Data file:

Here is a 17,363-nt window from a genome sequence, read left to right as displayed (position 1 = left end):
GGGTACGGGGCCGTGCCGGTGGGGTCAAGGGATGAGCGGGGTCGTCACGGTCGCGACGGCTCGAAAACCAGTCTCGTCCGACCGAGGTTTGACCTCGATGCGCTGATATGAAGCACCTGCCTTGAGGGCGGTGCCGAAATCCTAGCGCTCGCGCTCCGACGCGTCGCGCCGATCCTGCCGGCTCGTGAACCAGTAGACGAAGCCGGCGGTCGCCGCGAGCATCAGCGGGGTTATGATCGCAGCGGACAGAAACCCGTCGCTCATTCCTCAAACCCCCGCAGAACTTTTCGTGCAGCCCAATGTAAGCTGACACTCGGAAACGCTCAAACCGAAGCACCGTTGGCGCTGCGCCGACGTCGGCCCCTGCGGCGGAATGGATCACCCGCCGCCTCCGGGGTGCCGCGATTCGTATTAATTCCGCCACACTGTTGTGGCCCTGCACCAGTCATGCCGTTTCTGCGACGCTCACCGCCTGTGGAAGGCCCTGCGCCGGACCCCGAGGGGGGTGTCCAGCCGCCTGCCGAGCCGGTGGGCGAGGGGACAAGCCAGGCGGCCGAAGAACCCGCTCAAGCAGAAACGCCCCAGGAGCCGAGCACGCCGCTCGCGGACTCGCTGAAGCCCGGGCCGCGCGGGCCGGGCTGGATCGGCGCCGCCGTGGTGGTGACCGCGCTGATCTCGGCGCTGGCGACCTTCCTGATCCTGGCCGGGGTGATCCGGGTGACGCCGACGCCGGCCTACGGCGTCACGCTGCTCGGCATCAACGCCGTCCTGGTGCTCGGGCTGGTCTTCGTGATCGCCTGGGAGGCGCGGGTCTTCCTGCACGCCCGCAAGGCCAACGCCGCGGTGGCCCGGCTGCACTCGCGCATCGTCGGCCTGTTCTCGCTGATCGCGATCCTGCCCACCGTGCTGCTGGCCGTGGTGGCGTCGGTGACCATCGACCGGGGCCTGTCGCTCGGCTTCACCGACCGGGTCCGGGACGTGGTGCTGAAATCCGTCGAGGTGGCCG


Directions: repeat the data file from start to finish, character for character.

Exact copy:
Here is a 17,363-nt window from a genome sequence, read left to right as displayed (position 1 = left end):
GGGTACGGGGCCGTGCCGGTGGGGTCAAGGGATGAGCGGGGTCGTCACGGTCGCGACGGCTCGAAAACCAGTCTCGTCCGACCGAGGTTTGACCTCGATGCGCTGATATGAAGCACCTGCCTTGAGGGCGGTGCCGAAATCCTAGCGCTCGCGCTCCGACGCGTCGCGCCGATCCTGCCGGCTCGTGAACCAGTAGACGAAGCCGGCGGTCGCCGCGAGCATCAGCGGGGTTATGATCGCAGCGGACAGAAACCCGTCGCTCATTCCTCAAACCCCCGCAGAACTTTTCGTGCAGCCCAATGTAAGCTGACACTCGGAAACGCTCAAACCGAAGCACCGTTGGCGCTGCGCCGACGTCGGCCCCTGCGGCGGAATGGATCACCCGCCGCCTCCGGGGTGCCGCGATTCGTATTAATTCCGCCACACTGTTGTGGCCCTGCACCAGTCATGCCGTTTCTGCGACGCTCACCGCCTGTGGAAGGCCCTGCGCCGGACCCCGAGGGGGGTGTCCAGCCGCCTGCCGAGCCGGTGGGCGAGGGGACAAGCCAGGCGGCCGAAGAACCCGCTCAAGCAGAAACGCCCCAGGAGCCGAGCACGCCGCTCGCGGACTCGCTGAAGCCCGGGCCGCGCGGGCCGGGCTGGATCGGCGCCGCCGTGGTGGTGACCGCGCTGATCTCGGCGCTGGCGACCTTCCTGATCCTGGCCGGGGTGATCCGGGTGACGCCGACGCCGGCCTACGGCGTCACGCTGCTCGGCATCAACGCCGTCCTGGTGCTCGGGCTGGTCTTCGTGATCGCCTGGGAGGCGCGGGTCTTCCTGCACGCCCGCAAGGCCAACGCCGCGGTGGCCCGGCTGCACTCGCGCATCGTCGGCCTGTTCTCGCTGATCGCGATCCTGCCCACCGTGCTGCTGGCCGTGGTGGCGTCGGTGACCATCGACCGGGGCCTGTCGCTCGGCTTCACCGACCGGGTCCGGGACGTGGTGCTGAAATCCGTCGAGGTGGCCG